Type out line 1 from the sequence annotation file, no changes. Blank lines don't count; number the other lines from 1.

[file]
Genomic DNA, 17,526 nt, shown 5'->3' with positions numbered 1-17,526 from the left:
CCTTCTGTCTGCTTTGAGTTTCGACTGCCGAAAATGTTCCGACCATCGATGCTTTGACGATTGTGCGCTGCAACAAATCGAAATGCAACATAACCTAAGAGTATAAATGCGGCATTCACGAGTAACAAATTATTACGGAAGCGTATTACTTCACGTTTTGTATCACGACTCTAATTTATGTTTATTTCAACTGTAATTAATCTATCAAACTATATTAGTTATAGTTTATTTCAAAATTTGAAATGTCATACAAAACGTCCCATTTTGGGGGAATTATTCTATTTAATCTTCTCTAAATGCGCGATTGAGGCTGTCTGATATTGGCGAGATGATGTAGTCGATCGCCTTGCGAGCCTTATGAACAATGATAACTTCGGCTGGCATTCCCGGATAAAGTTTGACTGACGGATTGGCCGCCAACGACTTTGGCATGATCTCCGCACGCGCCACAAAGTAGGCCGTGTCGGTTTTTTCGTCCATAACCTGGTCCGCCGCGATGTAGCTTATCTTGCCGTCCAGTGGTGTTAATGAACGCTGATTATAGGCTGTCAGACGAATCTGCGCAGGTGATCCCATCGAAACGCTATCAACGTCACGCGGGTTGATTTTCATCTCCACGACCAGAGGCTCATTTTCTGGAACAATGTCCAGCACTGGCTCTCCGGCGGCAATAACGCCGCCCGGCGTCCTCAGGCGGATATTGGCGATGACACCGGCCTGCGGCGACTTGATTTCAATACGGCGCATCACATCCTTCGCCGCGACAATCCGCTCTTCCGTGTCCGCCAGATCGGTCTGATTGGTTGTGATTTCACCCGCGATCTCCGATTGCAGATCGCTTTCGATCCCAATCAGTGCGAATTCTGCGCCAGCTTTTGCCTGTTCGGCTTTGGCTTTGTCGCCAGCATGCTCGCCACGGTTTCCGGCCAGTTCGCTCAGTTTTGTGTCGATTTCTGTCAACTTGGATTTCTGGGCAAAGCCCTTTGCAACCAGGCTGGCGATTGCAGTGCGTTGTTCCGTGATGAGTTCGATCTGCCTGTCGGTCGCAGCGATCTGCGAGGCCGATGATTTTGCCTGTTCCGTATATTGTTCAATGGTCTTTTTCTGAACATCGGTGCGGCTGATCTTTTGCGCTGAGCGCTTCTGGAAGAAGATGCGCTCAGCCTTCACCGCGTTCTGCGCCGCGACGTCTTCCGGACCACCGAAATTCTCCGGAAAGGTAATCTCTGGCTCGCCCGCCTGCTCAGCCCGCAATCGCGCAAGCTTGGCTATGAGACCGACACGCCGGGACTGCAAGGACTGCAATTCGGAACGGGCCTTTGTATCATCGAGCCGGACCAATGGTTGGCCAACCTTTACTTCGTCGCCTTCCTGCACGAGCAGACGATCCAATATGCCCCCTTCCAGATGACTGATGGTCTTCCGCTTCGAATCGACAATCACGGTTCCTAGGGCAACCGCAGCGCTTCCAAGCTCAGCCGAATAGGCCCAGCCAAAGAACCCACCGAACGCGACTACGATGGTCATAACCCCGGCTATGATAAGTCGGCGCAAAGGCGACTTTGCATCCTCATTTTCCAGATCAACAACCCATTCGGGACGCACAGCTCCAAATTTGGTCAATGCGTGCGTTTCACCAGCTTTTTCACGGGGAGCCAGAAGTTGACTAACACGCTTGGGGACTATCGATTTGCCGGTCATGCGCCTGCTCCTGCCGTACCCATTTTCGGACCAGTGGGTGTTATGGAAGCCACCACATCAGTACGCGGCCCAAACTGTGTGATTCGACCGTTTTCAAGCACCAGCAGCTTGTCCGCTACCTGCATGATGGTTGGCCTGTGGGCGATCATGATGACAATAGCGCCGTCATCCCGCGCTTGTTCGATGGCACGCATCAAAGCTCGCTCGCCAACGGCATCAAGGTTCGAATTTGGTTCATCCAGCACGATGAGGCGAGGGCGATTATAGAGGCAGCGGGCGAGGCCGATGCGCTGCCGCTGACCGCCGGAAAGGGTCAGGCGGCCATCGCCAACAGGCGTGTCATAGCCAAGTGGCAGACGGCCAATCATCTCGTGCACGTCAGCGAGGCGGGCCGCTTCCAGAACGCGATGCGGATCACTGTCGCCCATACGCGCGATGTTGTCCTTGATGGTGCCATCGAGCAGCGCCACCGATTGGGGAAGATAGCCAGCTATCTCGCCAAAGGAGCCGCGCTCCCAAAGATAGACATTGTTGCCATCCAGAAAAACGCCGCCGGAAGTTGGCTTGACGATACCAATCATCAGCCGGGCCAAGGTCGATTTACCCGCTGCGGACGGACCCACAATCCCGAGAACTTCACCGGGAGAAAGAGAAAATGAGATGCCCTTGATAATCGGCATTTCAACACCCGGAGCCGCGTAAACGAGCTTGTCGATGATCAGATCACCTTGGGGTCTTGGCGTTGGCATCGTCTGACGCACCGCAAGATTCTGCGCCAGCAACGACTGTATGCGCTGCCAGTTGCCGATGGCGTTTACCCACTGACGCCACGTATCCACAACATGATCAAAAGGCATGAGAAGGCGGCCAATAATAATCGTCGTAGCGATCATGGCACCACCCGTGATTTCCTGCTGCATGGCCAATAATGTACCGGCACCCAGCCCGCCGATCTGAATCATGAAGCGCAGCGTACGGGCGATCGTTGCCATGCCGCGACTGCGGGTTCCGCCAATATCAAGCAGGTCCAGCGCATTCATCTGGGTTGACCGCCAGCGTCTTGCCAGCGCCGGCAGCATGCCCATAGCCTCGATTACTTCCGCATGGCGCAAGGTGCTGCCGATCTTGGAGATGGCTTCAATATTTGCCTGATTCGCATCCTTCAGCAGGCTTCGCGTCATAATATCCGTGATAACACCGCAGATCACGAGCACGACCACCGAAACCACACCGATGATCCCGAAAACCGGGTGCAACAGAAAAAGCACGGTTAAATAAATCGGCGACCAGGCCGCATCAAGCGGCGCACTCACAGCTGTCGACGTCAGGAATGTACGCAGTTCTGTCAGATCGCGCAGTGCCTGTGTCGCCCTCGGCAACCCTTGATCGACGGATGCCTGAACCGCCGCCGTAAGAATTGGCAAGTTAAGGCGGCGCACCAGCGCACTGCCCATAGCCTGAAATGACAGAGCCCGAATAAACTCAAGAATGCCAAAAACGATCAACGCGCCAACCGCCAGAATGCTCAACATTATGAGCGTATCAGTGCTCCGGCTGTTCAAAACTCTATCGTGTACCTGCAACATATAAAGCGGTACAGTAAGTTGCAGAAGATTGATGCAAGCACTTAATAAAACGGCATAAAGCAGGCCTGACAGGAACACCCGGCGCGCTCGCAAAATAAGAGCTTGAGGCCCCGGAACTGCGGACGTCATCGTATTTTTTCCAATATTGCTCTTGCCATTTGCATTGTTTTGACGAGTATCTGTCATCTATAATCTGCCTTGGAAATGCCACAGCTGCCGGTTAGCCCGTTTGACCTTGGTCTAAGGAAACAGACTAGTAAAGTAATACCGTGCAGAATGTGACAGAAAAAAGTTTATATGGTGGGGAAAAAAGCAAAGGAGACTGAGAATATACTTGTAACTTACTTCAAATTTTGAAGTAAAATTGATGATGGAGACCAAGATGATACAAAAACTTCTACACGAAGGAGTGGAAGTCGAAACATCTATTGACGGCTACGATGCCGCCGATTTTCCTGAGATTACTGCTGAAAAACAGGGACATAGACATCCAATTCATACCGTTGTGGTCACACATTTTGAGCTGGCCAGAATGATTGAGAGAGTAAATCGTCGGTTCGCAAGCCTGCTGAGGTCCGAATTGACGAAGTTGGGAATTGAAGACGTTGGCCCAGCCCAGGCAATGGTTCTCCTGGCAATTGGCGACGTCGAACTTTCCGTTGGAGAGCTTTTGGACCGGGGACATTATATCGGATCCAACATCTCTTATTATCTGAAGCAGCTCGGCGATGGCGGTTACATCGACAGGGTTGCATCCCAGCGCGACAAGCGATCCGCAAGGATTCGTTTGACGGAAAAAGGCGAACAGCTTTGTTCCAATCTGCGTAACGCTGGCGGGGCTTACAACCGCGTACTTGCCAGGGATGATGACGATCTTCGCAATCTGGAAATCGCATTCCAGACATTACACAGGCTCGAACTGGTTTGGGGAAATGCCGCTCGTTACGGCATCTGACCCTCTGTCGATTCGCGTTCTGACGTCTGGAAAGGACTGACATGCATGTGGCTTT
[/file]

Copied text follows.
Genomic DNA, 17,526 nt, shown 5'->3' with positions numbered 1-17,526 from the left: